Burruss, who owns 20 of the 44 parcels which Henrico hopes to buy for their project, presented a study to the board following his comments, which he was hopeful would provide a feasible alternative to Henrico's current plan.
The study, which was written by Burruss and Dr. Billy H. Kornegay, provides a brief synopsis of scenarios “whereby reasonable uses in the buffer and extracting the material in the buffer” lessens the impact on the water, Burruss said.
However, he warned, “I can assure you that there will not be any recreational use at all if this buffer, as they have defined it, is allowed to go forward.”
Included in Henrico's plan is a proposed public use facility with a boat launch in the northeast side of the reservoir.
Besides exemptions for existing activities being conducted by current landowners, such as the use of pastures, driveways and lawn mowers; exemptions are also made in the case of Henrico's proposed public use facility and activities completed in relation to maintaining the reservoir.
While the construction of a boat ramp is prohibited, landowners will be allowed to construct docks according to the new plan. Landowners would have to obtain a permit from Henrico, which require dock plans be approved by Henrico and an onsite visit conducted by a Henrico representative be conducted to determine its location.
Docks permitted by Henrico will need to be constructed and maintained from the water or constructed off-site and floated the approved dock location, according to plan.
It seems that enforcement of the management plan will fall primarily on Cumberland's shoulders. According to the proposed plan, Henrico will be able to notify Cumberland “should it become aware of a buffer violation, and Cumberland then having responsibility to enforce this as a zoning violation.”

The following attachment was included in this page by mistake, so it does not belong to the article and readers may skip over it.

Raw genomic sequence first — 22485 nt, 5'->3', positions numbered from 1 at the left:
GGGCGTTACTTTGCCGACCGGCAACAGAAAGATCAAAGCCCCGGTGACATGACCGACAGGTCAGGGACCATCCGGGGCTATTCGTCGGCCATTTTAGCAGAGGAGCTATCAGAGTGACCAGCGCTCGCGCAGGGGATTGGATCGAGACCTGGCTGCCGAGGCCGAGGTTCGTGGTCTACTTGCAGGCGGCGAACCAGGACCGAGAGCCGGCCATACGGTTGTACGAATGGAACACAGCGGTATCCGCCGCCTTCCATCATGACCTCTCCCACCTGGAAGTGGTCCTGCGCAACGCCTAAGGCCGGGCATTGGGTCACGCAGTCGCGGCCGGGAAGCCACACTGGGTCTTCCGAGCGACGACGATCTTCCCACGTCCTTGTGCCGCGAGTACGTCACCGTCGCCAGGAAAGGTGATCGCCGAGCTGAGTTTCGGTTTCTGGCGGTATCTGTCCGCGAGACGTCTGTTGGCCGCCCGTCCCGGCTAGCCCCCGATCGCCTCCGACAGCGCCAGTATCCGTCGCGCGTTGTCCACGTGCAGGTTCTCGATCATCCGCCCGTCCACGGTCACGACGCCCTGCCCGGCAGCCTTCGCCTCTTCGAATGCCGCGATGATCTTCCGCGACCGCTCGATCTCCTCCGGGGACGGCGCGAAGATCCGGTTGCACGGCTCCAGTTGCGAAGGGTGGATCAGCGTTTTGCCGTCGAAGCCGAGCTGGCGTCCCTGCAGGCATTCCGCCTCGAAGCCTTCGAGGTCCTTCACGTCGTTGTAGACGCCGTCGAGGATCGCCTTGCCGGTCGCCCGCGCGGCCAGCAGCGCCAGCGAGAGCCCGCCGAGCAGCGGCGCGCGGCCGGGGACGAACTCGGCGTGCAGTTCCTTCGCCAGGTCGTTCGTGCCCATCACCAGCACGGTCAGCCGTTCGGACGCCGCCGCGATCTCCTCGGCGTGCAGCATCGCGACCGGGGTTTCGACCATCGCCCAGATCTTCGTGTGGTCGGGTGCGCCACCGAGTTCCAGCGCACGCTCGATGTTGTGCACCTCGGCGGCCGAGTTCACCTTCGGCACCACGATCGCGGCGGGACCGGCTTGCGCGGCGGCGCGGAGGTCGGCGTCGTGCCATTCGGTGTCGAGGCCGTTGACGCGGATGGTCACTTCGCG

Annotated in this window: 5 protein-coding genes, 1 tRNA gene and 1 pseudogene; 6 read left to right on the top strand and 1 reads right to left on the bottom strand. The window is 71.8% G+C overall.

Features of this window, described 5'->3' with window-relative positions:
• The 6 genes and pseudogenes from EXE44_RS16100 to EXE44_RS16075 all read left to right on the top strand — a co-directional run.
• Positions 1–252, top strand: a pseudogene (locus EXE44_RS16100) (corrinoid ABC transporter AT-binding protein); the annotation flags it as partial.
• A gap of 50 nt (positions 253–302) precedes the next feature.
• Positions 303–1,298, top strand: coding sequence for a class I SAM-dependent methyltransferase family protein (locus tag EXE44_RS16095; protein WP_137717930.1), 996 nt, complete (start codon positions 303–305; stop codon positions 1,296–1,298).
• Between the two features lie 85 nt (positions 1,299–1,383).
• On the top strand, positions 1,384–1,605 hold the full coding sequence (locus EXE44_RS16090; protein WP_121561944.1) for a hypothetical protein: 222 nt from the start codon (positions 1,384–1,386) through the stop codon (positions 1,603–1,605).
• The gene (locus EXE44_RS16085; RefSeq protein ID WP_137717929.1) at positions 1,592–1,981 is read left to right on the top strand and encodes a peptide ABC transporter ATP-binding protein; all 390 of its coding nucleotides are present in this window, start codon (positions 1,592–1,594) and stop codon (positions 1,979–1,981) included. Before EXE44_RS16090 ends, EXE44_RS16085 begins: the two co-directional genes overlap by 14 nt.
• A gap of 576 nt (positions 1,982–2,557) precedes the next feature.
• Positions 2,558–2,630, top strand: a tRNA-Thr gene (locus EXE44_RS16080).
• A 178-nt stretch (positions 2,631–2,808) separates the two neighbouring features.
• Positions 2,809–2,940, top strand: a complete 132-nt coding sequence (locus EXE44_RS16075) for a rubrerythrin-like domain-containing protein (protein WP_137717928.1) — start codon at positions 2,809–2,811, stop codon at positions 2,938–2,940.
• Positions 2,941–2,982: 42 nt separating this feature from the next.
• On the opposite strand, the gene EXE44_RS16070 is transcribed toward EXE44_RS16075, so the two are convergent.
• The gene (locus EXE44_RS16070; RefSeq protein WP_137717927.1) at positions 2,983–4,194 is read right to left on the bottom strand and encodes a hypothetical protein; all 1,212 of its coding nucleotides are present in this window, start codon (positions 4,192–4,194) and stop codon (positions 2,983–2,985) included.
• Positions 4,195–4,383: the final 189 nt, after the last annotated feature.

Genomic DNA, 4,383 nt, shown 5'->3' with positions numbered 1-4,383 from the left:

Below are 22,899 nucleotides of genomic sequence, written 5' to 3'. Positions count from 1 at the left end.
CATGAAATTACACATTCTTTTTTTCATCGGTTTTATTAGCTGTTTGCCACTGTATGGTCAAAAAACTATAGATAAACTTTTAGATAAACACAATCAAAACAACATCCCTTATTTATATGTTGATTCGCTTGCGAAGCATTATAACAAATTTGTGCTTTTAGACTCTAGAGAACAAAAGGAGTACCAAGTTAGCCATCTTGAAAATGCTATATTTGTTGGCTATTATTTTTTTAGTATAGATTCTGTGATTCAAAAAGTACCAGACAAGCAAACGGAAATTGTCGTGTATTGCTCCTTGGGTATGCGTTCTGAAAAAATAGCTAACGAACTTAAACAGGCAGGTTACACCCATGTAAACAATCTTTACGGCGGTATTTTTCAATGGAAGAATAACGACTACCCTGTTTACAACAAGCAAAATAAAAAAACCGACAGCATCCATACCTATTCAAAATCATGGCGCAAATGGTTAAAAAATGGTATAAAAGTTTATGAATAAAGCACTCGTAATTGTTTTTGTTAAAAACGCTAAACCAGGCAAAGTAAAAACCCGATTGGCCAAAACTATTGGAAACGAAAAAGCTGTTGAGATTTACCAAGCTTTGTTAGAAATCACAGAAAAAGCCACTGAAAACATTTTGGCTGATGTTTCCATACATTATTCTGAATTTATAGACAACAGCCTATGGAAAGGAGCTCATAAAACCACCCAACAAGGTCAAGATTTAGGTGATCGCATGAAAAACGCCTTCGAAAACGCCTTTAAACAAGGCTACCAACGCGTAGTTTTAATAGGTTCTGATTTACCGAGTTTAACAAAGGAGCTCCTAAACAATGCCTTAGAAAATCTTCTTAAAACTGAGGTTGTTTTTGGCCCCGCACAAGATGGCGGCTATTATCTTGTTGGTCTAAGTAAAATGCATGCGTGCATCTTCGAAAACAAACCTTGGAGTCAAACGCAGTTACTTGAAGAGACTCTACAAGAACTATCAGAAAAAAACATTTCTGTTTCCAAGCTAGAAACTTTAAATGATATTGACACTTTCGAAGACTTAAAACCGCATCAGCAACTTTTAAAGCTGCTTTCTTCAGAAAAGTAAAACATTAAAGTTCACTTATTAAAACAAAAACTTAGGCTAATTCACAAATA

Cumberland will also adopt a Watershed Protection Plan and Ordinance, which will be “consistent with the Buffer Management Plan,” according to Henrico's Buffer Management Plan.
The Watershed Protection Plan and Ordinance will be reviewed by the Planning Commission and ultimately voted on by the Cumberland Board of Supervisors.
“A lot of the conditions in the buffer are going to be dictated by DCR [Virginia Department of Conservation and Recreation] and the Army Corp of Engineers, so we'll have…limited items that we can tweak in that,” Interim Planning Director Rachel Falkenstein pointed out to the Planning Commission during a March meeting.
A copy of Henrico's draft Buffer Management Plan is currently available at the Cumberland Planning Department for those wishing to view it prior to the May 8 meeting.